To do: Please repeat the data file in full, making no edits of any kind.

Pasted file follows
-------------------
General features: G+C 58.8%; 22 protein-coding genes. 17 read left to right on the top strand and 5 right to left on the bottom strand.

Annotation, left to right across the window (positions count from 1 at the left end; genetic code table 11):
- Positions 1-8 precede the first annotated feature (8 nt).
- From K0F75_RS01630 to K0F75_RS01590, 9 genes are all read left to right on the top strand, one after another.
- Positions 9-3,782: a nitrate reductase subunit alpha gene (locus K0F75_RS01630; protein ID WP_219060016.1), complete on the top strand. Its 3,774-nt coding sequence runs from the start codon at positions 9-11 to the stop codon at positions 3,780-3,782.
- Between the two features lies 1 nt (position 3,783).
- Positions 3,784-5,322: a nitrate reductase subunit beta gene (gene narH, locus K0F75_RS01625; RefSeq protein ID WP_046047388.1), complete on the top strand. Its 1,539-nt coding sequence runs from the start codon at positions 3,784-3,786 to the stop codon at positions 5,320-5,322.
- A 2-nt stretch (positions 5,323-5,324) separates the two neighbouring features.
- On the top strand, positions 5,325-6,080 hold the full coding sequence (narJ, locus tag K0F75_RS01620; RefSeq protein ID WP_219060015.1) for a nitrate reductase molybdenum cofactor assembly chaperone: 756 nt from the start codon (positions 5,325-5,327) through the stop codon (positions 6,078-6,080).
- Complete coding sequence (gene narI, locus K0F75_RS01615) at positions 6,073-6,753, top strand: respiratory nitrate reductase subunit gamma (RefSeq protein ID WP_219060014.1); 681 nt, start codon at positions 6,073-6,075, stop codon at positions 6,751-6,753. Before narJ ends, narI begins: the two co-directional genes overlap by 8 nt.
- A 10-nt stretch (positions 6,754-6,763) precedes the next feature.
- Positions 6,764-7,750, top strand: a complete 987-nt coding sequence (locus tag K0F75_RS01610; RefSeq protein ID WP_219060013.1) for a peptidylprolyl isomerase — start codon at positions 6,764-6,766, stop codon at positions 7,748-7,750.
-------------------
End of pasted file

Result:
General features: G+C 58.8%; 22 protein-coding genes. 17 read left to right on the top strand and 5 right to left on the bottom strand.

Annotation, left to right across the window (positions count from 1 at the left end; genetic code table 11):
- Positions 1-8 precede the first annotated feature (8 nt).
- From K0F75_RS01630 to K0F75_RS01590, 9 genes are all read left to right on the top strand, one after another.
- Positions 9-3,782: a nitrate reductase subunit alpha gene (locus K0F75_RS01630; protein ID WP_219060016.1), complete on the top strand. Its 3,774-nt coding sequence runs from the start codon at positions 9-11 to the stop codon at positions 3,780-3,782.
- Between the two features lies 1 nt (position 3,783).
- Positions 3,784-5,322: a nitrate reductase subunit beta gene (gene narH, locus K0F75_RS01625; RefSeq protein ID WP_046047388.1), complete on the top strand. Its 1,539-nt coding sequence runs from the start codon at positions 3,784-3,786 to the stop codon at positions 5,320-5,322.
- A 2-nt stretch (positions 5,323-5,324) separates the two neighbouring features.
- On the top strand, positions 5,325-6,080 hold the full coding sequence (narJ, locus tag K0F75_RS01620; RefSeq protein ID WP_219060015.1) for a nitrate reductase molybdenum cofactor assembly chaperone: 756 nt from the start codon (positions 5,325-5,327) through the stop codon (positions 6,078-6,080).
- Complete coding sequence (gene narI, locus K0F75_RS01615) at positions 6,073-6,753, top strand: respiratory nitrate reductase subunit gamma (RefSeq protein ID WP_219060014.1); 681 nt, start codon at positions 6,073-6,075, stop codon at positions 6,751-6,753. Before narJ ends, narI begins: the two co-directional genes overlap by 8 nt.
- A 10-nt stretch (positions 6,754-6,763) precedes the next feature.
- Positions 6,764-7,750, top strand: a complete 987-nt coding sequence (locus tag K0F75_RS01610; RefSeq protein ID WP_219060013.1) for a peptidylprolyl isomerase — start codon at positions 6,764-6,766, stop codon at positions 7,748-7,750.